We agree with the parties that the appeal is appropriate for summary disposition on motion without the routine briefing schedule: (a) This may avoid mootness.5  (b) The pleadings indicate that the jurisdictional issues have been sufficiently aired and are susceptible of immediate resolution.6 

Appellants have set before the district court several specific claims. First, they say the employees' behavior was not the conduct proscribed by the Code of Fair Labor Practices and hence Administrator White was without power to take punitive action against the association. Second, whether or not the Administrator was empowered to act so far as the Code is concerned, his actions are challenged as unconstitutional because they unduly interfered with appellants' rights to assemble, freely speak, and petition Congress. Third, a denial of due process is claimed on the ground that the Code's ban on "related picketing" is overly vague and the employees were not fairly on notice that they were being prohibited from communication through picketing even when not tied to a strike.

The district court dismissed the action on a finding of "lack of jurisdiction." However, it seems clear to us that federal subject-matter jurisdiction exists in this case. See Baker v. Carr, 369 U.S. 186, 198, 82 S. Ct. 691, 7 L. Ed. 2d 663 (1962). Appellants have stated a claim arising under the Constitution in regard to the violation both of the first amendment and the due process clause. There exists the disagreement requisite for a "case or controversy." Finally, Congress has explicitly given the district court power to consider cases in the nature of mandamus against federal officials. 28 U.S.C. § 1361 (1964). Thus, there is subject-matter jurisdiction in the strict sense.7 

We see no sound basis in this case for a court to decline to accept its judicial jurisdiction, if that is what the district court had in mind.8 

Appellees rely primarily on Manhattan-Bronx Postal Union v. Gronouski, 121 U.S.App.D.C. 321, 350 F.2d 451 (1965), cert. denied, 382 U.S. 978, 86 S. Ct. 548, 15 L. Ed. 2d 469 (1966). In that case, where review was denied of a Cabinet officer's construction of Executive Order 10988, the opinion expressly pointed out that there was no claim of denial of constitutional rights. The court specifically noted that the general rule of sovereign immunity was subject to exceptions where actions taken by officers are ultra vires their powers, and where "even though within the scope of their authority, the powers themselves or the manner in which they are exercised are constitutionally void."9  Since the doctrine declaring these exceptions is clear,10  the present action does not founder on any rock of sovereign immunity.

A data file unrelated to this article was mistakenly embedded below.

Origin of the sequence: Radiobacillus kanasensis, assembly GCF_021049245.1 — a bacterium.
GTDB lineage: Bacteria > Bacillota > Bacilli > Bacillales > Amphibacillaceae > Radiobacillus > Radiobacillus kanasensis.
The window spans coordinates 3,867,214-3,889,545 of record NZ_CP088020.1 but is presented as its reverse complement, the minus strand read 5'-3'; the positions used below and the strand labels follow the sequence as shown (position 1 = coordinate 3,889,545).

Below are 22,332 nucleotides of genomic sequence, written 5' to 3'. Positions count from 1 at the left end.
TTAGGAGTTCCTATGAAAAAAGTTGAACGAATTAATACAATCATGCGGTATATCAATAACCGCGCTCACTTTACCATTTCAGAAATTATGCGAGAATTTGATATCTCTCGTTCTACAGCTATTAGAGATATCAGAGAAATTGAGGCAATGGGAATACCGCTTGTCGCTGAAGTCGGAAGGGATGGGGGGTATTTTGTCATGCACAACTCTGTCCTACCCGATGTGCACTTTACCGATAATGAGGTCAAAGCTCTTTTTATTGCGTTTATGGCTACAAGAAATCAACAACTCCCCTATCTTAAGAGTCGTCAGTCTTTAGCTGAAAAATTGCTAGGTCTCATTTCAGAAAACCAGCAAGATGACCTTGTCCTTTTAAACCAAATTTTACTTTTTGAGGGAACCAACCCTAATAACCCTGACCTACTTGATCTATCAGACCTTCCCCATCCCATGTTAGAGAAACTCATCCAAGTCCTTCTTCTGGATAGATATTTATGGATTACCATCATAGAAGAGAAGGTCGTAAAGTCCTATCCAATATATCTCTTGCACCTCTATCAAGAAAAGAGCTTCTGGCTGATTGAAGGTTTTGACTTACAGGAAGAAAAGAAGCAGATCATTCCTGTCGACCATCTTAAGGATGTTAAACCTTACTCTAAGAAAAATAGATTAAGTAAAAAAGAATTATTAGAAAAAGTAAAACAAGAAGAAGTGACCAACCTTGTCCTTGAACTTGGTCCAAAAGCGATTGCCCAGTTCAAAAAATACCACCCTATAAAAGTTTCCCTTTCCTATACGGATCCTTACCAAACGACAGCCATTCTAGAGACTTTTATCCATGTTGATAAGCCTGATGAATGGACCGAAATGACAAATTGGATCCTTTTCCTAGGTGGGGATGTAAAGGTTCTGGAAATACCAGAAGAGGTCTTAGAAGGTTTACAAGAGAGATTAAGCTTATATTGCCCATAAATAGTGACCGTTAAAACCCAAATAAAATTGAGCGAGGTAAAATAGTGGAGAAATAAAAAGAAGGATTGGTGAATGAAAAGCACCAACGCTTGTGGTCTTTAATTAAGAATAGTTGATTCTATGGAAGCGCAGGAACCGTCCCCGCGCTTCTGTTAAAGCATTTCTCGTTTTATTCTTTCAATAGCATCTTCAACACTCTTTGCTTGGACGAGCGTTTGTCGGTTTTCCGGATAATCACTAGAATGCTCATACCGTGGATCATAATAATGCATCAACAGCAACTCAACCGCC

Somewhat intertwined with the basic considerations which underlie the sovereign immunity doctrine is the doctrine of nonjusticiability. Courts have refrained from the exercise of judicial power in situations where that might overly infringe on the prerogatives of another branch of government.11 

We recognize that the federal government employee's right to organize is set forth in Executive Order 10988, and that implementation of this directive is essentially a matter of executive determination. But even where a privilege that has been extended is capable of unilateral revocation, the administration of that privilege cannot be exercised in a manner which clashes with basic constitutional safeguards.12  Judicial relief is available even when the privilege is not rooted in a statute.13 

Appellants' refusal to participate in the evidentiary hearing may have been mistaken: Whether or not it was legally required, for all they knew it might have led to an earlier grant of relief by the Administrator. However this case is not one that properly calls for dismissal for failure to exhaust administrative remedies. The hearing was to be set up as a fact-finding device in which the hearing officer was only to report his findings of fact to the Administrator, who would then apply the relevant provisions of the Code. But appellants do not dispute the accuracy of the Administrator's factual account of the events in question.14  Appellants' claim has been given full consideration by the Administrator. No offer was made of an opportunity for oral presentation to the Administrator. Appellants were permitted to file only a written statement, and their response to the Administrator has served the purpose of enabling him to consider the issues raised.15  The Administrator's action is final, without further administrative remedies available.